Kentucky Gov.-elect Matt Bevin, who takes office Dec. 8, plans to dismantle the state's successful health insurance exchange and shift consumers to the federal one. It's a campaign promise that has sparked controversy in the state.

Supporters of Kentucky's exchange, called Kynect, have asked Bevin to reconsider. They say the exchange created under Obamacare and an expansion of Medicaid have improved public health by dramatically increasing the number of Kentuckians with health coverage.

If you're a low-income woman, you're more likely to get screened for breast cancer if you live in a state that expanded Medicaid under the Affordable Care Act than in a state that didn't.

As soon as Donald Trump announced that he'd gained the endorsement of 100 black ministers from across the country on Monday, there were skeptics.

The claim came just days after the presidential candidate said of an African-American Black Lives Matter protester who was beaten up at a Trump event, "Maybe he deserved to be roughed up."

Recently, we've been talking a lot about onscreen diversity and how much browner TV has gotten in the past few years with shows like Empire, Master of None and Dr. Ken and showrunners like Shonda Rhimes and Nahnatchka Khan injecting more people of color into the system.

Call it an early Christmas present.

On Monday, the State Department released the largest batch yet of emails from Hillary Clinton's time as secretary of state that have been culled from the controversial private server she used.

President Obama's administration contends that refugees are not the true source of U.S. security concerns. Jeh Johnson, the secretary of Homeland Security, tells NPR that the real concern may be a person traveling as an ordinary tourist from Europe.

Johnson's department is tightening the visa waiver program, under which visitors from 38 countries, including much of Europe, may travel to the United States without applying for visas.

Republican presidential candidate Ted Cruz is stepping up his game in Iowa.

The first term Texas senator has picked up influential endorsements there and is drawing bigger crowds.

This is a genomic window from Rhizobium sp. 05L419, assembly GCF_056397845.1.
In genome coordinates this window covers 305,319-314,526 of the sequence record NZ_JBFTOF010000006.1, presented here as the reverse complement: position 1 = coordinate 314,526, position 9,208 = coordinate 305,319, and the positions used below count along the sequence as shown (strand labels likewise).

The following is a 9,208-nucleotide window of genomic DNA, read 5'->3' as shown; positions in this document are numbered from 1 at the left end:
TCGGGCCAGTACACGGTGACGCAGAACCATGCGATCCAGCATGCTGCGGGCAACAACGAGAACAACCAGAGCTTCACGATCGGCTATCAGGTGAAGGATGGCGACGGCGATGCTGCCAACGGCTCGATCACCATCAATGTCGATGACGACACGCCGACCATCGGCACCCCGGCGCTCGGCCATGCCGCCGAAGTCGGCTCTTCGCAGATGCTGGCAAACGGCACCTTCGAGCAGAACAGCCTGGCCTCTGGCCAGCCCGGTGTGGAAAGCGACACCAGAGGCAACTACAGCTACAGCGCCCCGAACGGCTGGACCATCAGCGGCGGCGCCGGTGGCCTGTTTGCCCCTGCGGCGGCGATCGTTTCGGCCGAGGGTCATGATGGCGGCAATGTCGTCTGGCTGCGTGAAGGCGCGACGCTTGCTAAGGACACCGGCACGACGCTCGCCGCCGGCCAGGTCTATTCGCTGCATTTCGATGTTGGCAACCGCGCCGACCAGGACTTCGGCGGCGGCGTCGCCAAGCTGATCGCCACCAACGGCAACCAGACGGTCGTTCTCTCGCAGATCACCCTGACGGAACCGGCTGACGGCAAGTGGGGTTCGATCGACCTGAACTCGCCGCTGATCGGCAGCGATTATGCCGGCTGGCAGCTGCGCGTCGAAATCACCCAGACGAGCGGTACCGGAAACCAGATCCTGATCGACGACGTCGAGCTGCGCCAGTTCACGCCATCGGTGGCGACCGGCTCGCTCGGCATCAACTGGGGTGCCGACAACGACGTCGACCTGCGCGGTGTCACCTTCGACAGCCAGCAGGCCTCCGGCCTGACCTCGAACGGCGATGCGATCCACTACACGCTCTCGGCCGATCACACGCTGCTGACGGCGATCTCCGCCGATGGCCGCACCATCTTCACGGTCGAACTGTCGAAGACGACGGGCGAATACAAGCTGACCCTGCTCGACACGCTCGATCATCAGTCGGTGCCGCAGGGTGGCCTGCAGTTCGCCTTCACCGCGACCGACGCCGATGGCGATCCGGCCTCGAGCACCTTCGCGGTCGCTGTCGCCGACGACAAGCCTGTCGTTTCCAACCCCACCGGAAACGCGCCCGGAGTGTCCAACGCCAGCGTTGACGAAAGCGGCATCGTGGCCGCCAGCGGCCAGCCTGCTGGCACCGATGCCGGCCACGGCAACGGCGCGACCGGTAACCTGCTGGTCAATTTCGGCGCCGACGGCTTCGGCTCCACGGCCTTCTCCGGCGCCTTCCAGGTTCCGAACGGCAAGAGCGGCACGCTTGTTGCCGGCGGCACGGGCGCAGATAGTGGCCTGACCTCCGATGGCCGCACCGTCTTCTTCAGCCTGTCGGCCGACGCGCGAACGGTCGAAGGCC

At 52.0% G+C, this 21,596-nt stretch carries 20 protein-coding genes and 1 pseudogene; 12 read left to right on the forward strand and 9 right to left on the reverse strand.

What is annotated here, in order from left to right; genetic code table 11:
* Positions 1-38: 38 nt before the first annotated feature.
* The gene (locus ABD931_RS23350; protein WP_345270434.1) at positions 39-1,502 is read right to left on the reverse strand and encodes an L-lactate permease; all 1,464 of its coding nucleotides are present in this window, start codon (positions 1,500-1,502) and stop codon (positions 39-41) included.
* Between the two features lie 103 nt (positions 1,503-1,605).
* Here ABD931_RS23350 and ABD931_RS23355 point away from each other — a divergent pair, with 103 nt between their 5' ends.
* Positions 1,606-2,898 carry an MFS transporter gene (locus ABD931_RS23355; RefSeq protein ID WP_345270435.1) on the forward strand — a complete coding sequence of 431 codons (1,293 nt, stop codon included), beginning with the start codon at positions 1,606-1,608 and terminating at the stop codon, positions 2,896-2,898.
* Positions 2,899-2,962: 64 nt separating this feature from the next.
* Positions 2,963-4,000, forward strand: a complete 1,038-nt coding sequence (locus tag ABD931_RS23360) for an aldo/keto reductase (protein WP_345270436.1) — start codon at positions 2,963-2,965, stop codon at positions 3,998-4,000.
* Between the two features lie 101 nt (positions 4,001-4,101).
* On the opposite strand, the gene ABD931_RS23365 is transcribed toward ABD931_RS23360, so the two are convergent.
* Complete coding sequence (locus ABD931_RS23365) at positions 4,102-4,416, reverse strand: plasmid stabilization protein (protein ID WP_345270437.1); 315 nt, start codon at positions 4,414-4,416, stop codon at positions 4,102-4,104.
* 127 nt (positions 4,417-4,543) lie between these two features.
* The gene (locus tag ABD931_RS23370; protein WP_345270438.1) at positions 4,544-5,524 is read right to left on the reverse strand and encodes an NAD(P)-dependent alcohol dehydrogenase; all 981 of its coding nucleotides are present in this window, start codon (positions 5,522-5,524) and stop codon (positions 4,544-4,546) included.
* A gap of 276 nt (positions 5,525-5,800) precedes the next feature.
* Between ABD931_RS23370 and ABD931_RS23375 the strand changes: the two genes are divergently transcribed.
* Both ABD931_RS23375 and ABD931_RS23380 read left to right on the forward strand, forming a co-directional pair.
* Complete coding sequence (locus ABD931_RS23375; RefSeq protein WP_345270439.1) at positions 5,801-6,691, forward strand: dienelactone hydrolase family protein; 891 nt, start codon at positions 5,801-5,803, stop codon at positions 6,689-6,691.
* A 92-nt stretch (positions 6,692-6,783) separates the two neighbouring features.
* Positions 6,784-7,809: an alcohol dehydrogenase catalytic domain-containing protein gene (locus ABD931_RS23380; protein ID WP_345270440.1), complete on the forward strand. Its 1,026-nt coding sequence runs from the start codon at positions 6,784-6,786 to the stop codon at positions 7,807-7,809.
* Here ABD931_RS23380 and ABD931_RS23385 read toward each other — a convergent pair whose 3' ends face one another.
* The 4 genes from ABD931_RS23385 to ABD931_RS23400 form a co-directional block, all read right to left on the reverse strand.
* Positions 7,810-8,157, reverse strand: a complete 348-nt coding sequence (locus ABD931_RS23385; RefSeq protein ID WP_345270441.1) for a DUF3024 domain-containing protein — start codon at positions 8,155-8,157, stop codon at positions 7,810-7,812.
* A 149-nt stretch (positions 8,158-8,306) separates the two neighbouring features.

At the stage of the race when many caucus-goers are still deciding who to support in the first in the nation presidential caucus, Cruz is making a big play for Iowa evangelical voters, who helped Mike Huckabee in 2008 and Rick Santorum in 2012 win the Iowa Republican caucuses.

Despite what you read in some history books — such as the Biographical Dictionary of Congressional Women — Rep.

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Copyright 2015 NPR. To see more, visit



As he prepares to leave office this month, Education Secretary Arne Duncan reunited with a former student as part of a StoryCorps interview project.

More than 25 years ago Duncan took part in a mentorship program run by the "I Have a Dream" Foundation at Shakespeare Elementary School in Chicago. And Lawanda Duncan (no relation) was one of the young students he mentored.

Seeking to calm growing criticism about his administration's handling of police misconduct cases, Mayor Rahm Emanuel has appointed a new "police accountability task force."

In a press release, the mayor's office said the task force "will review the system of accountability, training and oversight that is currently in place for Chicago's police officers."

Four years ago, libertarians were an important force in the Republican presidential race. In the campaign for the 2012 nomination, Ron Paul was routinely drawing big crowds on college campuses.